Self-advocacy skills and conversational repair strategies: Keys to successful communication

By Jackie Unser, MS, CCC-SLP

In addition to speech, language and auditory skills, self-advocacy and conversational repair strategies are important skills to develop in students who are deaf and hard of hearing. Peers are bound to have questions about hearing devices, and communication breakdowns are a part of everyday life. Preparing students who are deaf and hard of hearing to react appropriately in such situations is key to setting them up for success in the mainstream. As Better Hearing and Speech Month comes to a close, considering self-advocacy skills and conversational repair strategies provides one more way for teachers, audiologists and speech-language pathologists can support our students and build Communication as the Key to Connection.

As students learn about device care and responsibility, it is also important to teach our students how to talk about their devices. They are likely to encounter questions from curious peers such as “What is that?” or “Why do you have that?” Preparing our students ahead of time with simple responses such as “It’s my hearing aid. It helps me hear better,” will help build their confidence in such situations. Students may want to explain themselves or teachers, audiologists and speech-language pathologists can teach classmates how the ear works and what hearing aids and cochlear implants do. This can be done though hands-on activities or games such as a child pretending to be sound and running through all the parts of the ear. This will also help start a conversation about hearing among all the students in a class and create a more relaxed setting for a student who is deaf or hard of hearing to talk about his or her hearing and devices.

Developing conversational repair strategies is another way to prepare students for responding to situations that are bound to arise. The opportunity to begin teaching these skills comes at a young age. A child first learns to recognize that a breakdown of some sort has occurred. Does a student look up with a confused face when he knows he heard something but did not understand or did not hear it completely? Does a student add gestures to her words when an adult does not understand? These are both great indicators that the student knows something went wrong in that communication. She is even moving to the next step by making an attempt to do something about it.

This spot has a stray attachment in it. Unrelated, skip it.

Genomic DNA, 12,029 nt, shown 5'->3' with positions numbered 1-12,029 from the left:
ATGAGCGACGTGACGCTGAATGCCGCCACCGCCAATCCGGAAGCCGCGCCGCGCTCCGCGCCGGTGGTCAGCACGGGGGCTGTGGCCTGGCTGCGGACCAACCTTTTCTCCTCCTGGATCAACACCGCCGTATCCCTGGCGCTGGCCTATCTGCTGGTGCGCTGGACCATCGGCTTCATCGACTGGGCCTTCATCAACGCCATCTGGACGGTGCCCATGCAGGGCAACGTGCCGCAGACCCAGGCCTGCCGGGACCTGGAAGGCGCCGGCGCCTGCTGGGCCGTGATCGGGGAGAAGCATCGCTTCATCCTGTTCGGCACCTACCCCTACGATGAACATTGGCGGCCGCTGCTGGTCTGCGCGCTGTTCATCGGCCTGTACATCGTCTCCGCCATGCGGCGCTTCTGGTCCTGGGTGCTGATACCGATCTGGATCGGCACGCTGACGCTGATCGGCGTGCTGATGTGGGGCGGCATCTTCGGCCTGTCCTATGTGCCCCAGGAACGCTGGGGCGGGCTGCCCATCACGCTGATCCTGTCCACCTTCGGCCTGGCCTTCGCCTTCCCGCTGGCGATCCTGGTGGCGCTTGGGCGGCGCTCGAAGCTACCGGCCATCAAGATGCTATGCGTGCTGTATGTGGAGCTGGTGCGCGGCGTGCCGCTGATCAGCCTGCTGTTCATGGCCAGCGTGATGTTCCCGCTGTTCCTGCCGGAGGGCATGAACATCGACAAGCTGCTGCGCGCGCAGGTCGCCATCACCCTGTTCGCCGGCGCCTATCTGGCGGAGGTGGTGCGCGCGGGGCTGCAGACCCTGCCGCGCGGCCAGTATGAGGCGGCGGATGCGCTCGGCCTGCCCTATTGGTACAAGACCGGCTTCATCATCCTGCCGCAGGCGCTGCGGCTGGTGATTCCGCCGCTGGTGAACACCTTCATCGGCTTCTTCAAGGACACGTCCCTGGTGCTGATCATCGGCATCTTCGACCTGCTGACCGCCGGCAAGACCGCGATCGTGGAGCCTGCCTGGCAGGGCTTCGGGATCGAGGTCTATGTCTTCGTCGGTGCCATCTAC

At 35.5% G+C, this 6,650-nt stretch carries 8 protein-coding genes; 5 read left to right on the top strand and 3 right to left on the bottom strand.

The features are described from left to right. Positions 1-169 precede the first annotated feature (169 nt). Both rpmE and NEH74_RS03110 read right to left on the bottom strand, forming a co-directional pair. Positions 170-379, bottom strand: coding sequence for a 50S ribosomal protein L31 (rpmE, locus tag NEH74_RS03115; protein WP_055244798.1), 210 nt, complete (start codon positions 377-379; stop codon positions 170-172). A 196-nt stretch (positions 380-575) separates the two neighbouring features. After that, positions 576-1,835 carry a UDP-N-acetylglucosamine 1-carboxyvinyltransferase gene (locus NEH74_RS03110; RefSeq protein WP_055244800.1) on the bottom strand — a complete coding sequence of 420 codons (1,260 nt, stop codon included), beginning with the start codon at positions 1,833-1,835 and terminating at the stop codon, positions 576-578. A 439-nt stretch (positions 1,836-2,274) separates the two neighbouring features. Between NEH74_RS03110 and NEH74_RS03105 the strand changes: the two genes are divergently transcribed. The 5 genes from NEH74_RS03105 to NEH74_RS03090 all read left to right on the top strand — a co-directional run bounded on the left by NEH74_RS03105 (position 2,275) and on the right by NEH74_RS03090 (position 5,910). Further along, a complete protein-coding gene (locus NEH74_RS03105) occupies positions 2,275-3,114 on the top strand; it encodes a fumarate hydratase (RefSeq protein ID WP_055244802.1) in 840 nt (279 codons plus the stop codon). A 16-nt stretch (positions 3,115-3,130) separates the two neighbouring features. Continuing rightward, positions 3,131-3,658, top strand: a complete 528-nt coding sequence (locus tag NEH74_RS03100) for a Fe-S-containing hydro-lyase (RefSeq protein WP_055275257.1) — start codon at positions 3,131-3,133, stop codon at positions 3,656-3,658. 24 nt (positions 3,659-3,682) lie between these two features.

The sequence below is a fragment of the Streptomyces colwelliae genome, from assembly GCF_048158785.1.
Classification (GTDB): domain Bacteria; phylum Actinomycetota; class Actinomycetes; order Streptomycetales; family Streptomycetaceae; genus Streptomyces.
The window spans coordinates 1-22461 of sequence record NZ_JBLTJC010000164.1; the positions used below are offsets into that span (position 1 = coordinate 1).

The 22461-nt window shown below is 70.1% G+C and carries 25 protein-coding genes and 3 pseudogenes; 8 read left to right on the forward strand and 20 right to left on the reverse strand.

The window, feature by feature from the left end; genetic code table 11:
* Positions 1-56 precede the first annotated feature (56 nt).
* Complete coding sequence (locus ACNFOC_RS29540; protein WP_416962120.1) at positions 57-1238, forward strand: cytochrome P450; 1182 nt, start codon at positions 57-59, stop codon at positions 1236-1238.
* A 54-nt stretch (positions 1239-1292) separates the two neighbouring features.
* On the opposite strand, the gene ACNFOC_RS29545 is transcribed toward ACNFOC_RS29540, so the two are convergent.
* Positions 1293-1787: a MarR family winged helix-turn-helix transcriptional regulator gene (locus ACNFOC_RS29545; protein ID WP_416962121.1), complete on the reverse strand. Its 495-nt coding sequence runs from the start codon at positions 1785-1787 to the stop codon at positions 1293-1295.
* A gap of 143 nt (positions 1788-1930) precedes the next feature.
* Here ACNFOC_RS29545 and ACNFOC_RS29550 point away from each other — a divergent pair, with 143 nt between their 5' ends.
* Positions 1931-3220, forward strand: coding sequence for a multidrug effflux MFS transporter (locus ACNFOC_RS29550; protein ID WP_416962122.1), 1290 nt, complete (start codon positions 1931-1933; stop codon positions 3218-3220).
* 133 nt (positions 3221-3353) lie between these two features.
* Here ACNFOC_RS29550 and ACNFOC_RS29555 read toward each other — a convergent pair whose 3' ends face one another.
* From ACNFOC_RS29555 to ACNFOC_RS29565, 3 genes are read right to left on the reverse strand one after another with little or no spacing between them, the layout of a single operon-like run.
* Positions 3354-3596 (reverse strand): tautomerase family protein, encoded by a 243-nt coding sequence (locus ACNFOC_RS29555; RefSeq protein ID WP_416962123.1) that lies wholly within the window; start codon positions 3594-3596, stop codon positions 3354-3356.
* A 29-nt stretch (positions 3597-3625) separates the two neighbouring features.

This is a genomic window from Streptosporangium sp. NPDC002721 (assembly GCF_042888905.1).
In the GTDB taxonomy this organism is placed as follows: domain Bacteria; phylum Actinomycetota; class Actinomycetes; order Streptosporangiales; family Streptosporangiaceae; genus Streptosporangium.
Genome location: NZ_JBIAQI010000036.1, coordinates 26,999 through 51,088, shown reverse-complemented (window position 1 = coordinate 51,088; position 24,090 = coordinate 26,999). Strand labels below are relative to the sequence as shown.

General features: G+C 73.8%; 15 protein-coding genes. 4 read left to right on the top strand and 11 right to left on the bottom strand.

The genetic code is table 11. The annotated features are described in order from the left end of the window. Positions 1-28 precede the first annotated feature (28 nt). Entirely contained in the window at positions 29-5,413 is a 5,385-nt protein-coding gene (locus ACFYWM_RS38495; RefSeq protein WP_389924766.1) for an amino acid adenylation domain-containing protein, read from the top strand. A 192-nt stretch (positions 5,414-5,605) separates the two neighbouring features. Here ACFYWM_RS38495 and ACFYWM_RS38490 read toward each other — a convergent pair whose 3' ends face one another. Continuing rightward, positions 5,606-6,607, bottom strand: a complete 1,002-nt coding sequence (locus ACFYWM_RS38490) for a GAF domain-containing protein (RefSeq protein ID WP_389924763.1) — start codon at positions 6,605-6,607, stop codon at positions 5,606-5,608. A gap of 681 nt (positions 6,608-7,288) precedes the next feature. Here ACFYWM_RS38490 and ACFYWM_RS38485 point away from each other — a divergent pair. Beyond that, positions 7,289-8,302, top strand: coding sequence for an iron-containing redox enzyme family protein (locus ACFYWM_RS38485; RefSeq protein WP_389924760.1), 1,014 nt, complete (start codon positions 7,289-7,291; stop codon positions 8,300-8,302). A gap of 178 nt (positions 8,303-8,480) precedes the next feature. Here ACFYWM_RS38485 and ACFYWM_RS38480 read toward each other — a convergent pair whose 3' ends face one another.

As students grow in their language skills, it is important to continue to expand use of repair strategies. When reading a story, for instance, prompt students to ask about unfamiliar vocabulary. Ask them, “Do you know what thrilled means? What could you do if you don’t know what that means?” Or, during conversation, ask a student, “Did you hear what your friend just said? What could you do if you didn’t hear him?” As students grow older, it is important to fine-tune these repair strategies. Teach them to recognize what exactly is causing the breakdown. For instance, does the student need to ask simply, “Can you say it again?” or was the message too quiet and he or she needs to ask, “Can you say that louder?” If a listener does not understand a student’s message, should it simply be repeated or is further explanation necessary? For instance, if a student is not quite sure how to pronounce a teacher’s name, he could add “It’s Mrs. ____, the math teacher. She has long hair.” Regardless of a student’s age, knowing how and when to use conversational repair strategies is an important key to successful communication. Teachers, audiologists and speech-language pathologists can anticipate challenging situations and support students who are deaf and hard of hearing in developing the skills to advocate for themselves and to ultimately build meaningful connections.